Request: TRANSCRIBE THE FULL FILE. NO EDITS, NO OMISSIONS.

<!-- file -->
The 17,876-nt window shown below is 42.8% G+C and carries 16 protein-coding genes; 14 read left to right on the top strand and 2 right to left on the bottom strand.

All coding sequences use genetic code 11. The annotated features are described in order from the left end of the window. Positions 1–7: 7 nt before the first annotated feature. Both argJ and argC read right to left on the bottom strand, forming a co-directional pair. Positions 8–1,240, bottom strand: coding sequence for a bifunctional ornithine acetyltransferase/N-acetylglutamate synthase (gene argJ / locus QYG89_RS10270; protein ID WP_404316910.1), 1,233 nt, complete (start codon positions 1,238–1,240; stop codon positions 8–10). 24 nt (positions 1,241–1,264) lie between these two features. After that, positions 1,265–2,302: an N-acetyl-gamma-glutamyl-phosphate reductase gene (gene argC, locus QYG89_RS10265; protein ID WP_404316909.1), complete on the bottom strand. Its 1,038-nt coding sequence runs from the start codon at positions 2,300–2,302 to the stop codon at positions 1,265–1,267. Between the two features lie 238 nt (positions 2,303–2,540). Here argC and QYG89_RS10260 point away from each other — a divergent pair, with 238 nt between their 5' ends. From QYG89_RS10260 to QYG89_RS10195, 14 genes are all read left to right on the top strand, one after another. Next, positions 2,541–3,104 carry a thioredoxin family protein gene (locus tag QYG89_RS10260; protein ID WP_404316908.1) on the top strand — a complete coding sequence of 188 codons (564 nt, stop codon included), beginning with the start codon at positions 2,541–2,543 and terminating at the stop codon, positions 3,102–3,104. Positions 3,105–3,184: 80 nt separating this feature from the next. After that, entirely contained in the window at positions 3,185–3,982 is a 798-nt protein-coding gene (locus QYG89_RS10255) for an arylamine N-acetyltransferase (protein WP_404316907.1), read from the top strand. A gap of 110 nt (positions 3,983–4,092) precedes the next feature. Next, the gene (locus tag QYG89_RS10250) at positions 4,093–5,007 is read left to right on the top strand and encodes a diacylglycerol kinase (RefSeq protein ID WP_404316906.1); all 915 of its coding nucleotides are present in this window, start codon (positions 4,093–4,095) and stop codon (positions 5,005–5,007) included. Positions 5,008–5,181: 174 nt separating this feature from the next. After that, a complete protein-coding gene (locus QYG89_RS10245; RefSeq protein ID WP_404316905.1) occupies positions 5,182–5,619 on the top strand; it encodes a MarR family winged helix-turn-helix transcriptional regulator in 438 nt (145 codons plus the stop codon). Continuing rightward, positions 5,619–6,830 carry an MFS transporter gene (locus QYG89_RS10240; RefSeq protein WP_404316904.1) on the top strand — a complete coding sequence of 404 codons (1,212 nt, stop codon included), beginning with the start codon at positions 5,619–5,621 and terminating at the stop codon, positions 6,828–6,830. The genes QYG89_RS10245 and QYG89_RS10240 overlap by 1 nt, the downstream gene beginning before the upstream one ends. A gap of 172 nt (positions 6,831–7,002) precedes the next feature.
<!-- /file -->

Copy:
The 17,876-nt window shown below is 42.8% G+C and carries 16 protein-coding genes; 14 read left to right on the top strand and 2 right to left on the bottom strand.

All coding sequences use genetic code 11. The annotated features are described in order from the left end of the window. Positions 1–7: 7 nt before the first annotated feature. Both argJ and argC read right to left on the bottom strand, forming a co-directional pair. Positions 8–1,240, bottom strand: coding sequence for a bifunctional ornithine acetyltransferase/N-acetylglutamate synthase (gene argJ / locus QYG89_RS10270; protein ID WP_404316910.1), 1,233 nt, complete (start codon positions 1,238–1,240; stop codon positions 8–10). 24 nt (positions 1,241–1,264) lie between these two features. After that, positions 1,265–2,302: an N-acetyl-gamma-glutamyl-phosphate reductase gene (gene argC, locus QYG89_RS10265; protein ID WP_404316909.1), complete on the bottom strand. Its 1,038-nt coding sequence runs from the start codon at positions 2,300–2,302 to the stop codon at positions 1,265–1,267. Between the two features lie 238 nt (positions 2,303–2,540). Here argC and QYG89_RS10260 point away from each other — a divergent pair, with 238 nt between their 5' ends. From QYG89_RS10260 to QYG89_RS10195, 14 genes are all read left to right on the top strand, one after another. Next, positions 2,541–3,104 carry a thioredoxin family protein gene (locus tag QYG89_RS10260; protein ID WP_404316908.1) on the top strand — a complete coding sequence of 188 codons (564 nt, stop codon included), beginning with the start codon at positions 2,541–2,543 and terminating at the stop codon, positions 3,102–3,104. Positions 3,105–3,184: 80 nt separating this feature from the next. After that, entirely contained in the window at positions 3,185–3,982 is a 798-nt protein-coding gene (locus QYG89_RS10255) for an arylamine N-acetyltransferase (protein WP_404316907.1), read from the top strand. A gap of 110 nt (positions 3,983–4,092) precedes the next feature. Next, the gene (locus tag QYG89_RS10250) at positions 4,093–5,007 is read left to right on the top strand and encodes a diacylglycerol kinase (RefSeq protein ID WP_404316906.1); all 915 of its coding nucleotides are present in this window, start codon (positions 4,093–4,095) and stop codon (positions 5,005–5,007) included. Positions 5,008–5,181: 174 nt separating this feature from the next. After that, a complete protein-coding gene (locus QYG89_RS10245; RefSeq protein ID WP_404316905.1) occupies positions 5,182–5,619 on the top strand; it encodes a MarR family winged helix-turn-helix transcriptional regulator in 438 nt (145 codons plus the stop codon). Continuing rightward, positions 5,619–6,830 carry an MFS transporter gene (locus QYG89_RS10240; RefSeq protein WP_404316904.1) on the top strand — a complete coding sequence of 404 codons (1,212 nt, stop codon included), beginning with the start codon at positions 5,619–5,621 and terminating at the stop codon, positions 6,828–6,830. The genes QYG89_RS10245 and QYG89_RS10240 overlap by 1 nt, the downstream gene beginning before the upstream one ends. A gap of 172 nt (positions 6,831–7,002) precedes the next feature.